commit has occurred, the tlog file will be removed. I'm obviously
    misunderstanding how this all works.

    Can someone please help me understand how this is meant to function?
    Thanks!

    -Niran
  • Shawn Heisey at Mar 26, 2013 at 7:51 pm

    On 3/24/2013 10:02 AM, Niran Fajemisin wrote:
    We import about 1.5 million documents on a nightly basis using DIH. During this time, we need to ensure that all documents make it into index otherwise rollback on any errors; which DIH takes care of for us. We also disable autoCommit in DIH but instruct it to commit at the very end of the import. This is all done through configuration of the DIH config XML file and the command issued to the request handler.

    We have noticed that the tlog file appears to linger around even after DIH has issued the hard commit. My expectation would be that after the hard commit has occurred, the tlog file will be removed. I'm obviously misunderstanding how this all works.
    You've already gotten the reason for the giant tlog hanging around.

    The way to actually fix this problem is to turn on autoCommit with one
    of the values set relatively low. The key to enabling autoCommit
    without changing anything about how your import process works is this:
    make sure that openSearcher is set to false in the autoCommit:

    <updateHandler class="solr.DirectUpdateHandler2">
    <autoCommit>
    <maxDocs>25000</maxDocs>
    <maxTime>300000</maxTime>
    <openSearcher>false</openSearcher>
    </autoCommit>
    <updateLog />
    </updateHandler>

    I make maxDocs low rather than maxTime, but that's up to you. Each hard
    commit done by autoCommit will create a new tlog, and each tlog will be
    fairly small. Only a few of them will be kept around, so the disk space
    requirement will be small, and restarting Solr will be fast because
    there won't be a lot of data to replay.

    With openSearcher set to false, there will be NO changes in document
    visibility. Searches will continue using the old searcher, so the old
    documents will still be there and the new documents will NOT be
    searchable until DIH does its explicit commit at the end.

    The one thing that I'm not sure about is what happens if Solr or the
    machine crashes in the middle of the import. Complete rollback might
    not be possible. Someone with better knowledge may have to comment there.

    Thanks,
    Shawn
  • Erick Erickson at Mar 27, 2013 at 12:45 am
    Shawn:

    If you do hard commits, no matter what the openSearcher value, and the
    machine crashes when it comes back up you'll see those commits.

    How I'd approach it if I absolutely _had_ to do a complete rollback would
    be something like force a replication to a dedicated machine before the
    import, then I'd have a backup I could restore if things crashed.

    But most likely I'd say "we shouldn't worry about this because if our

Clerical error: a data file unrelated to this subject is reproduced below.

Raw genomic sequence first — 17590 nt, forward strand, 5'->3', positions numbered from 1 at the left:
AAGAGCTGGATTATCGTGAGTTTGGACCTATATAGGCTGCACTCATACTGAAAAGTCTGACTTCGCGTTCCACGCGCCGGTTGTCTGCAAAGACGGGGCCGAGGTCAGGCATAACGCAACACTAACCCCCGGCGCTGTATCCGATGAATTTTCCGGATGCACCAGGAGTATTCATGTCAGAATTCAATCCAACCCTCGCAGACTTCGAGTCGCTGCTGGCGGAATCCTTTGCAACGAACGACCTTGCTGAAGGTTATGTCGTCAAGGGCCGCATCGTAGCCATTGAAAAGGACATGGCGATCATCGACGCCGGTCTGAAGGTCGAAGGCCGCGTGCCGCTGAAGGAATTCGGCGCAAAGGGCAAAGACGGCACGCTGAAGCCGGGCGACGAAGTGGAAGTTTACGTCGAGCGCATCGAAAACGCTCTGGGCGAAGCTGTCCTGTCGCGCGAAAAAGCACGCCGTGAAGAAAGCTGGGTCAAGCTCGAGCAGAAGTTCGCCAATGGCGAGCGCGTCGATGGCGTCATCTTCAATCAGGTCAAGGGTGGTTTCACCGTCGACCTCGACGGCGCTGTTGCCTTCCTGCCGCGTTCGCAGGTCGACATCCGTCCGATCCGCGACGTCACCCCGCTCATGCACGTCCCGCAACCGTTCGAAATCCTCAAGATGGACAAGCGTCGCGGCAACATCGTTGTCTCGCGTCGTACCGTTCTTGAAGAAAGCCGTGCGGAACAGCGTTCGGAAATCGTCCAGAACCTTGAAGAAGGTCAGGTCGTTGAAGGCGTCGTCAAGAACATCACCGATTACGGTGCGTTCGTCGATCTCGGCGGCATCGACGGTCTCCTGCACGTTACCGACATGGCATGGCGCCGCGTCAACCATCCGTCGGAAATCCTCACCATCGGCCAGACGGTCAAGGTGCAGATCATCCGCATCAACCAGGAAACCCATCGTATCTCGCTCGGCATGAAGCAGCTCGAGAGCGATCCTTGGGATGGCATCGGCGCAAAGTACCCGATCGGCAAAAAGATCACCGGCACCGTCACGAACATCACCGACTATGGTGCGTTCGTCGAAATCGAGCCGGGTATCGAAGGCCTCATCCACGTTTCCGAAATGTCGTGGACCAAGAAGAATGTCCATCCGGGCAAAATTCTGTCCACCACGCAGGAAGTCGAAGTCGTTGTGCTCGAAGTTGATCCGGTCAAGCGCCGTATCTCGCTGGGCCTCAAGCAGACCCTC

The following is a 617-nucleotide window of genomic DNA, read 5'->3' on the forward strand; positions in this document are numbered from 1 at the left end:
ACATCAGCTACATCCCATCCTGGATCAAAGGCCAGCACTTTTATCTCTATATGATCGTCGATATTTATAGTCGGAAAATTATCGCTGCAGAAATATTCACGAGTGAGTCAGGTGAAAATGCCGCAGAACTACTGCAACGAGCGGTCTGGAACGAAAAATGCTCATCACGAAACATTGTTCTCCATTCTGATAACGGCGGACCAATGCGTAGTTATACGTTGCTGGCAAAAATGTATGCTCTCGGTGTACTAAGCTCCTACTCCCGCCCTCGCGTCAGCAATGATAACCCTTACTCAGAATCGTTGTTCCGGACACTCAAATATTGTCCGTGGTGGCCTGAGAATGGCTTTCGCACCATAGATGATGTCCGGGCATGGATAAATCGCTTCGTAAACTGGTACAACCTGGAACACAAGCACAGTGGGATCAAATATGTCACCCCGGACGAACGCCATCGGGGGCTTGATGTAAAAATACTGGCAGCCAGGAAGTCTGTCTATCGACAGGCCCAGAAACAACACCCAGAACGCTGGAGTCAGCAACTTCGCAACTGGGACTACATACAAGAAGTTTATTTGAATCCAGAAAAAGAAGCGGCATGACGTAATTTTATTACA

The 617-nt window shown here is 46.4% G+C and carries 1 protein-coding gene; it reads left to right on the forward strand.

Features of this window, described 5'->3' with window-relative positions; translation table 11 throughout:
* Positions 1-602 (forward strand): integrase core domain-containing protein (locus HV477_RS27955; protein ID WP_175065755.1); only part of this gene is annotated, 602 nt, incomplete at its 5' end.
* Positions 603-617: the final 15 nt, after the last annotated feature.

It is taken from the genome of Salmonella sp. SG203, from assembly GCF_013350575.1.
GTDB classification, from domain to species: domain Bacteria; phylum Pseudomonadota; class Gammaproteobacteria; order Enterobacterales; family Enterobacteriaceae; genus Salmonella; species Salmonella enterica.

hardware is that flaky we have bigger problems".....

    Best
    Erick

    On Mon, Mar 25, 2013 at 5:34 PM, Shawn Heisey wrote:
    On 3/24/2013 10:02 AM, Niran Fajemisin wrote:

    We import about 1.5 million documents on a nightly basis using DIH.
    During this time, we need to ensure that all documents make it into index
    otherwise rollback on any errors; which DIH takes care of for us. We also
    disable autoCommit in DIH but instruct it to commit at the very end of the
    import. This is all done through configuration of the DIH config XML file
    and the command issued to the request handler.

    We have noticed that the tlog file appears to linger around even after
    DIH has issued the hard commit. My expectation would be that after the hard
    commit has occurred, the tlog file will be removed. I'm obviously
    misunderstanding how this all works.
    You've already gotten the reason for the giant tlog hanging around.

    The way to actually fix this problem is to turn on autoCommit with one of
    the values set relatively low. The key to enabling autoCommit without
    changing anything about how your import process works is this: make sure
    that openSearcher is set to false in the autoCommit:

    <updateHandler class="solr.**DirectUpdateHandler2">
    <autoCommit>
    <maxDocs>25000</maxDocs>
    <maxTime>300000</maxTime>
    <openSearcher>false</**openSearcher>
    </autoCommit>
    <updateLog />
    </updateHandler>

    I make maxDocs low rather than maxTime, but that's up to you. Each hard
    commit done by autoCommit will create a new tlog, and each tlog will be
    fairly small. Only a few of them will be kept around, so the disk space
    requirement will be small, and restarting Solr will be fast because there
    won't be a lot of data to replay.

    With openSearcher set to false, there will be NO changes in document
    visibility. Searches will continue using the old searcher, so the old
    documents will still be there and the new documents will NOT be searchable
    until DIH does its explicit commit at the end.

    The one thing that I'm not sure about is what happens if Solr or the
    machine crashes in the middle of the import. Complete rollback might not
    be possible. Someone with better knowledge may have to comment there.

    Thanks,
    Shawn